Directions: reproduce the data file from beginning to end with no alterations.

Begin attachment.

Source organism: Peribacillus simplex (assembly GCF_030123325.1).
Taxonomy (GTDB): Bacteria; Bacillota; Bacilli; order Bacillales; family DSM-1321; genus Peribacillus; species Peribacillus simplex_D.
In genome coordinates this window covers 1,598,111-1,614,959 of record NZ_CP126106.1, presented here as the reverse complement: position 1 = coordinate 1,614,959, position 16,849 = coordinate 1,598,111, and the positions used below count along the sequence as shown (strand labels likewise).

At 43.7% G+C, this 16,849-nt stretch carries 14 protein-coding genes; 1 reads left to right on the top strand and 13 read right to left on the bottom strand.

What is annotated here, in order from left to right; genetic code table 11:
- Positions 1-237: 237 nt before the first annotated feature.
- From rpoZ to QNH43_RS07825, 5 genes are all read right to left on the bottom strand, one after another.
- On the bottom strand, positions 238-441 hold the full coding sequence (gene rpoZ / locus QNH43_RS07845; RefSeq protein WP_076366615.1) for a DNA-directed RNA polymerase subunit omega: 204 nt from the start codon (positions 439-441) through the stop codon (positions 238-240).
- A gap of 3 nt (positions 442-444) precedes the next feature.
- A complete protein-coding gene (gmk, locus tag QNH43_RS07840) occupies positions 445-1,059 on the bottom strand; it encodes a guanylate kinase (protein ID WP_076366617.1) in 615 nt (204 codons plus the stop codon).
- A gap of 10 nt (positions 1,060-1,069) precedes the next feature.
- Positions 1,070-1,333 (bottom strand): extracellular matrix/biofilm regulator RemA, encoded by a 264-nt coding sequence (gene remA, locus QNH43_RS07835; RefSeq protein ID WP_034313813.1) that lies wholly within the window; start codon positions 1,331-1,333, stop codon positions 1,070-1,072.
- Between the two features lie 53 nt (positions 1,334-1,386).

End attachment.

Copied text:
Source organism: Peribacillus simplex (assembly GCF_030123325.1).
Taxonomy (GTDB): Bacteria; Bacillota; Bacilli; order Bacillales; family DSM-1321; genus Peribacillus; species Peribacillus simplex_D.
In genome coordinates this window covers 1,598,111-1,614,959 of record NZ_CP126106.1, presented here as the reverse complement: position 1 = coordinate 1,614,959, position 16,849 = coordinate 1,598,111, and the positions used below count along the sequence as shown (strand labels likewise).

At 43.7% G+C, this 16,849-nt stretch carries 14 protein-coding genes; 1 reads left to right on the top strand and 13 read right to left on the bottom strand.

What is annotated here, in order from left to right; genetic code table 11:
- Positions 1-237: 237 nt before the first annotated feature.
- From rpoZ to QNH43_RS07825, 5 genes are all read right to left on the bottom strand, one after another.
- On the bottom strand, positions 238-441 hold the full coding sequence (gene rpoZ / locus QNH43_RS07845; RefSeq protein WP_076366615.1) for a DNA-directed RNA polymerase subunit omega: 204 nt from the start codon (positions 439-441) through the stop codon (positions 238-240).
- A gap of 3 nt (positions 442-444) precedes the next feature.
- A complete protein-coding gene (gmk, locus tag QNH43_RS07840) occupies positions 445-1,059 on the bottom strand; it encodes a guanylate kinase (protein ID WP_076366617.1) in 615 nt (204 codons plus the stop codon).
- A gap of 10 nt (positions 1,060-1,069) precedes the next feature.
- Positions 1,070-1,333 (bottom strand): extracellular matrix/biofilm regulator RemA, encoded by a 264-nt coding sequence (gene remA, locus QNH43_RS07835; RefSeq protein ID WP_034313813.1) that lies wholly within the window; start codon positions 1,331-1,333, stop codon positions 1,070-1,072.
- Between the two features lie 53 nt (positions 1,334-1,386).